Arbitron to End Ratings Embargoes... Sort Of

April 4, 2012 by

COLUMBIA, MD -- For the first time in nearly four years, the general public will get a glimpse of Arbitron's ratings data for the Syracuse market.  This, after the radio ratings giant reportedly announced that it will no longer "embargo" publicly-released ratings in certain markets.  But it's just a glimpse -- some stations will be left off the list.

There's no announcement on Arbitron's own website, but two major national radio industry news websites -- and -- are reporting Arbitron will release "topline" (all persons, age 12+) ratings data for every single market, for all reports released April 16 and beyond.

The only catch: the numbers released to the media and the general public will only include ratings data for stations that actually subscribe to the full ratings report.  If a station doesn't subscribe, you won't see them on the list.  That data is only provided directly to paying subscribers.

Arbitron's already been trying this "subscriber only" policy in a handful of markets... Utica-Rome has been among them.  Check out our Utica-Rome Arbitron page and you'll notice the list only includes ratings for stations listed as subscribers on Arbitron's web site.  (By contrast, Eastlan Ratings has allowed to share topline ratings for all stations in Syracuse and Utica-Rome -- subscribers, non-subscribers, and even non-commercial stations, which are typically excluded from Arbitron's main listings.)

Syracuse is a bit different: as a continuously measured market, there are four "full" ratings books per year, with monthly "Arbitrend" reports in between.  Radio-Info's Tom Taylor points out that, in many markets, there are clients which only subscribe to the quarterly reports, so these stations will not appear in the public monthly rankings.  That could be the case in Syracuse -- where only 14 stations are listed as subscribers right now.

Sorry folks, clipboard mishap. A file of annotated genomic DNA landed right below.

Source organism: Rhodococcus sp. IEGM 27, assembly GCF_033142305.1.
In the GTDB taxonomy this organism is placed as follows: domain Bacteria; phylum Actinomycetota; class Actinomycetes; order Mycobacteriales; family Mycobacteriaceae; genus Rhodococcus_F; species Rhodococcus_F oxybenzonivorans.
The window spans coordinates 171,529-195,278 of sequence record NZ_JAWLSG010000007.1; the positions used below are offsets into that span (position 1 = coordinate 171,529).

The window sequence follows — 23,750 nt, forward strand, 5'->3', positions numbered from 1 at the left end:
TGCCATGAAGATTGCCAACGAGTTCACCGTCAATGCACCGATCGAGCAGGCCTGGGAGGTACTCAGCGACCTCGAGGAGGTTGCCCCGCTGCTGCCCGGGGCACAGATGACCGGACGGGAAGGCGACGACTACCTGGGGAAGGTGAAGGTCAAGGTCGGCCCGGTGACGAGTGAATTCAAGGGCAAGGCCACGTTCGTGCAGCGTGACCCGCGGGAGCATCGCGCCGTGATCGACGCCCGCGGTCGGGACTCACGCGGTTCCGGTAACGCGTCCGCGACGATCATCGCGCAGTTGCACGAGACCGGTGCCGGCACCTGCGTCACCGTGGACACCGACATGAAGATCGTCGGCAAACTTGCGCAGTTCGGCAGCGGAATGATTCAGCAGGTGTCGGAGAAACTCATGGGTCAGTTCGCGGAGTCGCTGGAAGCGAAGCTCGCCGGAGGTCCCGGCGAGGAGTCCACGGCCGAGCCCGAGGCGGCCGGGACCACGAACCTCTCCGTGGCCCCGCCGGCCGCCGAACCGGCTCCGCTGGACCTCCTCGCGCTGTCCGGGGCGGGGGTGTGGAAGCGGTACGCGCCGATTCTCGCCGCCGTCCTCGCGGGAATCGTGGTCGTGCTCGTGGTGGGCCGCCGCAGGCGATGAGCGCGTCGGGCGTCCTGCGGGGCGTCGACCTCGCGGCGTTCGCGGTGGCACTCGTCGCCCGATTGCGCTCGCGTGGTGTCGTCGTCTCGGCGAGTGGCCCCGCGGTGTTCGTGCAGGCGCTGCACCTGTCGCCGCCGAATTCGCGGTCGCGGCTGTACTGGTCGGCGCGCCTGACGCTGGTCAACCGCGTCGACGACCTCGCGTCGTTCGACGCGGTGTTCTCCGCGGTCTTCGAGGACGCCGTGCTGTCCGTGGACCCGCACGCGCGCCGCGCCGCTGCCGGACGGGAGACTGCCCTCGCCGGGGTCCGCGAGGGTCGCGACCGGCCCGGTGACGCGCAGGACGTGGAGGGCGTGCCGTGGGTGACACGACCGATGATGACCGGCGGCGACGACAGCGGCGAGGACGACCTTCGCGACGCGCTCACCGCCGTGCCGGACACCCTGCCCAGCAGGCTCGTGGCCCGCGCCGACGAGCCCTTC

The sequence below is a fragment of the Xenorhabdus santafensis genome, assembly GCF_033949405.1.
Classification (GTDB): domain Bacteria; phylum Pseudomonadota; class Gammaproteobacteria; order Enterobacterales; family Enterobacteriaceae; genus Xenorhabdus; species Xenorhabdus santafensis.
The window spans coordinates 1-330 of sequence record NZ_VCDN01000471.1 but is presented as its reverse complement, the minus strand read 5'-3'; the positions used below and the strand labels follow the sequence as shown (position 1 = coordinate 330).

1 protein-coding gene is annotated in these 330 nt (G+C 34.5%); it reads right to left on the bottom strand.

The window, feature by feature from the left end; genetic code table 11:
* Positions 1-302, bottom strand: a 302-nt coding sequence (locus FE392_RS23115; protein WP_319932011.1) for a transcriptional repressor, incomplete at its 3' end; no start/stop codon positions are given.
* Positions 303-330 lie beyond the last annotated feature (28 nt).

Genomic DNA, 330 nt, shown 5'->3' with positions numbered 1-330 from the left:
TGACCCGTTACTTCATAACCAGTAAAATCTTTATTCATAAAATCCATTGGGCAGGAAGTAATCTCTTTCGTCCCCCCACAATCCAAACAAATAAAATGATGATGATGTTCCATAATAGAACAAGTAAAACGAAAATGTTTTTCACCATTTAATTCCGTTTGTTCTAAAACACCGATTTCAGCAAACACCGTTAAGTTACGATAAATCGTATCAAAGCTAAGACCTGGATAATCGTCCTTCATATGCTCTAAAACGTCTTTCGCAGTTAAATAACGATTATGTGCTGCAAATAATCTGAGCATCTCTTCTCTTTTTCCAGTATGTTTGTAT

The policy appears to be a compromise to allow the public to review ratings data, without "giving a free ride" to non-subscribers.  But is the picture really that useful if certain stations are simply left out of the rankings?  At least one consulting agency disagrees.  Harker Research published a blog post entitled "Arbitron Shoots Own Foot," arguing that this new policy could ultimately hurt the radio industry more than it could help.

Your Thoughts?

Do you applaud Arbitron for lifting the embargoes on markets like Syracuse?  Or do you think the "subscriber only" policy makes it a moot point?  Post your comments below via Facebook, or further below with your free login.

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One comment on “Arbitron to End Ratings Embargoes... Sort Of”

  1. While I see Arbirton’s point, I do not feel it is a wise move for two reasons.

    First and foremost, if ratings are published outside the domain of radio wonks (for example, in the Post-Standard) they will be very confusing to readers who will not know exactly which stations are missing, much less where those stations would likely appear. Confounding this will be the fact that some adjacent market stations may appear and still other adjacent-market stations would have appeared had they been subscribers. Of course this is on top of the absence of below the dial stations in Arbirtron’s reports. Since the paper would have to spend half the article explaining what is missing from the ratings, they may well decide not to publish them at all. Clearly, the ratings would be more useful to anyone looking at them if they included all stations.

    Second, leaving stations off the list could really backfire. Potential advertisers could perceive Arbitron as being less relevant than they are. While this is not likely to be the case with those who use agencies, a small business owner might interpret Arbitron’s inability to sign a number of well-known stations as a serious weakness. (I think it’s simply pricing.) Others may wonder what is lacking in Arbirton’s service that inhibits stations from subscribing.

    Of course, most people reading this website already realize the uselessness of Monday-Sunday, 6A-Midnight, 12+ Persons ratings in the first place. Does anyone buy on those numbers?

    I guess it could always be worse, perhaps next Arbiton will only report numbers on stations whose call letters end in a vowel or those whose transmitters are located in even numbered zip codes.


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